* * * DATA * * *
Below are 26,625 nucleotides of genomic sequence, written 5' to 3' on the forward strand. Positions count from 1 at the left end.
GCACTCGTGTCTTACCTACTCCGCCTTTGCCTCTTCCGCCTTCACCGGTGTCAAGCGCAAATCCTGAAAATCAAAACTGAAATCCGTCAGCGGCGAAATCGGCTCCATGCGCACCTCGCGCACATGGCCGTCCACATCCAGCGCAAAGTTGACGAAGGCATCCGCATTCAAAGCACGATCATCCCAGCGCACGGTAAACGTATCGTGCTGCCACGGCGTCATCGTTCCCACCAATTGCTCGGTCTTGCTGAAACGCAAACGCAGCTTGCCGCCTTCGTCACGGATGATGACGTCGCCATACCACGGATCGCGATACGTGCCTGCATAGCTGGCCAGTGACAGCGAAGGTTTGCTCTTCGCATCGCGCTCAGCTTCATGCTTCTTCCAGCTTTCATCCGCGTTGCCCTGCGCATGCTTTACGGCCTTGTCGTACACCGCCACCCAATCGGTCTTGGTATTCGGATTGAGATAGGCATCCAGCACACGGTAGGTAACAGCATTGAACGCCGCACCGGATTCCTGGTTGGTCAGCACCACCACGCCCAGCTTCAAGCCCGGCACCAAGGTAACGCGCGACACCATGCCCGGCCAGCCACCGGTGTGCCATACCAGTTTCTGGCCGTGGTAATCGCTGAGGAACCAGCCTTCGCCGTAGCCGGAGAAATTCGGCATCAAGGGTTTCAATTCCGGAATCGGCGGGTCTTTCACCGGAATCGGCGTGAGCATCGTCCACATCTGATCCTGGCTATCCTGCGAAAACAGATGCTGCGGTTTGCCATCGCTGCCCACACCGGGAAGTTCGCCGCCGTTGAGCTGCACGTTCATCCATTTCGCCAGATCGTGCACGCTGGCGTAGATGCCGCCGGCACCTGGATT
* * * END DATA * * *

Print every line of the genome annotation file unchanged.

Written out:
Below are 26,625 nucleotides of genomic sequence, written 5' to 3' on the forward strand. Positions count from 1 at the left end.
GCACTCGTGTCTTACCTACTCCGCCTTTGCCTCTTCCGCCTTCACCGGTGTCAAGCGCAAATCCTGAAAATCAAAACTGAAATCCGTCAGCGGCGAAATCGGCTCCATGCGCACCTCGCGCACATGGCCGTCCACATCCAGCGCAAAGTTGACGAAGGCATCCGCATTCAAAGCACGATCATCCCAGCGCACGGTAAACGTATCGTGCTGCCACGGCGTCATCGTTCCCACCAATTGCTCGGTCTTGCTGAAACGCAAACGCAGCTTGCCGCCTTCGTCACGGATGATGACGTCGCCATACCACGGATCGCGATACGTGCCTGCATAGCTGGCCAGTGACAGCGAAGGTTTGCTCTTCGCATCGCGCTCAGCTTCATGCTTCTTCCAGCTTTCATCCGCGTTGCCCTGCGCATGCTTTACGGCCTTGTCGTACACCGCCACCCAATCGGTCTTGGTATTCGGATTGAGATAGGCATCCAGCACACGGTAGGTAACAGCATTGAACGCCGCACCGGATTCCTGGTTGGTCAGCACCACCACGCCCAGCTTCAAGCCCGGCACCAAGGTAACGCGCGACACCATGCCCGGCCAGCCACCGGTGTGCCATACCAGTTTCTGGCCGTGGTAATCGCTGAGGAACCAGCCTTCGCCGTAGCCGGAGAAATTCGGCATCAAGGGTTTCAATTCCGGAATCGGCGGGTCTTTCACCGGAATCGGCGTGAGCATCGTCCACATCTGATCCTGGCTATCCTGCGAAAACAGATGCTGCGGTTTGCCATCGCTGCCCACACCGGGAAGTTCGCCGCCGTTGAGCTGCACGTTCATCCATTTCGCCAGATCGTGCACGCTGGCGTAGATGCCGCCGGCACCTGGATT